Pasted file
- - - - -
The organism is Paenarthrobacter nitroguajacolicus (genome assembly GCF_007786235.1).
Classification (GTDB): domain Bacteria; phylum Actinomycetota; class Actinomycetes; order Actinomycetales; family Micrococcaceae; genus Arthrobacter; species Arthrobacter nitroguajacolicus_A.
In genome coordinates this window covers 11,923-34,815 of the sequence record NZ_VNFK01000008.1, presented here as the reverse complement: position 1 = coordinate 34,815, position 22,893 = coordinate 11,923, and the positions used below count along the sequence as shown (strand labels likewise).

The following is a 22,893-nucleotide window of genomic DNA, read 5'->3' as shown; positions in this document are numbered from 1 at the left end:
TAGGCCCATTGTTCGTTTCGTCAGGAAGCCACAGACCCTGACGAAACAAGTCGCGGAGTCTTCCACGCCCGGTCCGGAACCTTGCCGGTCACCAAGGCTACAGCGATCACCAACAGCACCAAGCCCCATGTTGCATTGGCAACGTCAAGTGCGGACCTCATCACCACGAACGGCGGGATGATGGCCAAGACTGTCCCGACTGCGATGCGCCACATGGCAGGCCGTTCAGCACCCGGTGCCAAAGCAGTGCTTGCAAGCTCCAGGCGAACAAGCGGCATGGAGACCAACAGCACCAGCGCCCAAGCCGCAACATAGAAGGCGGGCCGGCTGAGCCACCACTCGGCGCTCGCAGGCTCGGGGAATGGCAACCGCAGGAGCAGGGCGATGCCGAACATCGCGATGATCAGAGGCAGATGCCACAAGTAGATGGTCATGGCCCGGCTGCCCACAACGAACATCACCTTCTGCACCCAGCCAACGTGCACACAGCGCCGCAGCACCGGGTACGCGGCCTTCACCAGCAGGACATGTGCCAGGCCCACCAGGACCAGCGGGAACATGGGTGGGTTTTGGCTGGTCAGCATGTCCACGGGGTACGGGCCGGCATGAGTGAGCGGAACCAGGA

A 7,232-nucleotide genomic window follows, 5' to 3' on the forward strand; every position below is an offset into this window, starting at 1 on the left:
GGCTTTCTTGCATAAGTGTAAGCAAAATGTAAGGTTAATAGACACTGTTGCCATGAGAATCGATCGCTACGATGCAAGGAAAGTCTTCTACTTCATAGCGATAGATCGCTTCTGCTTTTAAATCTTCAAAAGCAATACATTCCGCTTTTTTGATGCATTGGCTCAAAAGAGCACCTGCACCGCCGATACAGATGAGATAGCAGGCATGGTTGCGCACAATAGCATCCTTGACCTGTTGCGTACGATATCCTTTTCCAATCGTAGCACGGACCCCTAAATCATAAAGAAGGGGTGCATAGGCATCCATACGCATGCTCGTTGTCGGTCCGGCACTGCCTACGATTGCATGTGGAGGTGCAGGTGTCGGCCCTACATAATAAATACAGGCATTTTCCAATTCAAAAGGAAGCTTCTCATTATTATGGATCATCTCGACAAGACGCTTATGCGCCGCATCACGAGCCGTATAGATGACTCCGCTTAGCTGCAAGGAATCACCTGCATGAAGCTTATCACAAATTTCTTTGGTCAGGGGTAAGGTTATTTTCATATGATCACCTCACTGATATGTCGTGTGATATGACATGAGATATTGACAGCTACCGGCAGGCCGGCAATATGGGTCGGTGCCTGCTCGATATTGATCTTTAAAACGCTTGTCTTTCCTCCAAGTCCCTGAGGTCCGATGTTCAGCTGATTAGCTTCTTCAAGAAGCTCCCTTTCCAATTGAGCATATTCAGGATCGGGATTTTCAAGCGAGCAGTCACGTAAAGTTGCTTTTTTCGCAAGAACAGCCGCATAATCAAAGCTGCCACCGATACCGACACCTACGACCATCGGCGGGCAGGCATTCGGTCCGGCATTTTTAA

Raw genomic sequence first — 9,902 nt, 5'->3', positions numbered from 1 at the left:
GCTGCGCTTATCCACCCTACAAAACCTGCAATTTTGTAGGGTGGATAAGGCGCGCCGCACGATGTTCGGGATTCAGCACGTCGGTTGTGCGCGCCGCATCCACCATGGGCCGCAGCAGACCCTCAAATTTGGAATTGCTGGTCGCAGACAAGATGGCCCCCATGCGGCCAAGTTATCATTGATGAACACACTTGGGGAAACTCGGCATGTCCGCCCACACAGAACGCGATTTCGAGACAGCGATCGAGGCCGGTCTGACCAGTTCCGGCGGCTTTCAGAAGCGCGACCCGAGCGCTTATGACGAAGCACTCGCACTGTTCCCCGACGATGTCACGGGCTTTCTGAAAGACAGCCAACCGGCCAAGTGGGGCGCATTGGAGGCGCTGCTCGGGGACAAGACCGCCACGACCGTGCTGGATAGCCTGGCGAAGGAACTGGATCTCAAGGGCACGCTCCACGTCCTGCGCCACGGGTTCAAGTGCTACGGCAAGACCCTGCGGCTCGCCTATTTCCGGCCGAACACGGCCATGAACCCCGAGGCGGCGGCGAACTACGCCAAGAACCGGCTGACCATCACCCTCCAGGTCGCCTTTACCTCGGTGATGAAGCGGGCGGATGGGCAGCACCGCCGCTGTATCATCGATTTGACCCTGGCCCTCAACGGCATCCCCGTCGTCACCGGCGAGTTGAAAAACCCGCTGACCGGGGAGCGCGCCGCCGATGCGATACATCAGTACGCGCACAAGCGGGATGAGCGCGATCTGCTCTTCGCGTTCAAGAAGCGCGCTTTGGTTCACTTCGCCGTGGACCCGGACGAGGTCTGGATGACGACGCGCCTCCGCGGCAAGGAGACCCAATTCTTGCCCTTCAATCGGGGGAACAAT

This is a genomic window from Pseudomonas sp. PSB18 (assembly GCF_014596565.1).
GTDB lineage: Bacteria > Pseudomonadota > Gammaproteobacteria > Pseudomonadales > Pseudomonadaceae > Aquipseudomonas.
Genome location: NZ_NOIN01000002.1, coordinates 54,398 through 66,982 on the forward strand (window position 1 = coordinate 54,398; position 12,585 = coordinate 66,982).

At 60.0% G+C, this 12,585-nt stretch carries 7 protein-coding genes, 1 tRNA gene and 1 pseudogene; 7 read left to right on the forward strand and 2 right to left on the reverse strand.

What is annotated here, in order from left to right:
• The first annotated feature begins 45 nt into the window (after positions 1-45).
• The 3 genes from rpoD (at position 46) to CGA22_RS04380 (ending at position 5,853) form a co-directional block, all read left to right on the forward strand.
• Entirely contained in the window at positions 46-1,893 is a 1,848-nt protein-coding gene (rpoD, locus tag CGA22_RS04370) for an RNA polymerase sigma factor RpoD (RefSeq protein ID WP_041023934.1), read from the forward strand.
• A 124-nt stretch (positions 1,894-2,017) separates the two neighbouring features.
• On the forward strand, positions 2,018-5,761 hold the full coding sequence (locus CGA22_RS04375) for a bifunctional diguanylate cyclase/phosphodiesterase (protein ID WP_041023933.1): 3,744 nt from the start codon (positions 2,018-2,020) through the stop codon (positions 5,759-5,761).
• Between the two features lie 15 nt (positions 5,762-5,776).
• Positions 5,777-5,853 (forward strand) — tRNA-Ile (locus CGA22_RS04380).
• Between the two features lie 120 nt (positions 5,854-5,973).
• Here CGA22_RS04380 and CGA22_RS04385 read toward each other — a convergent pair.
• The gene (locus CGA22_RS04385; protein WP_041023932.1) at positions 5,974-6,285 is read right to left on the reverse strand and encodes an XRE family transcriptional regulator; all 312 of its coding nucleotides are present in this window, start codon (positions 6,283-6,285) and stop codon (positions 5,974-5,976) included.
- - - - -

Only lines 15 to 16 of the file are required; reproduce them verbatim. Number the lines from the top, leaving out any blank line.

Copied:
• The first annotated feature begins 45 nt into the window (after positions 1-45).
• The 3 genes from rpoD (at position 46) to CGA22_RS04380 (ending at position 5,853) form a co-directional block, all read left to right on the forward strand.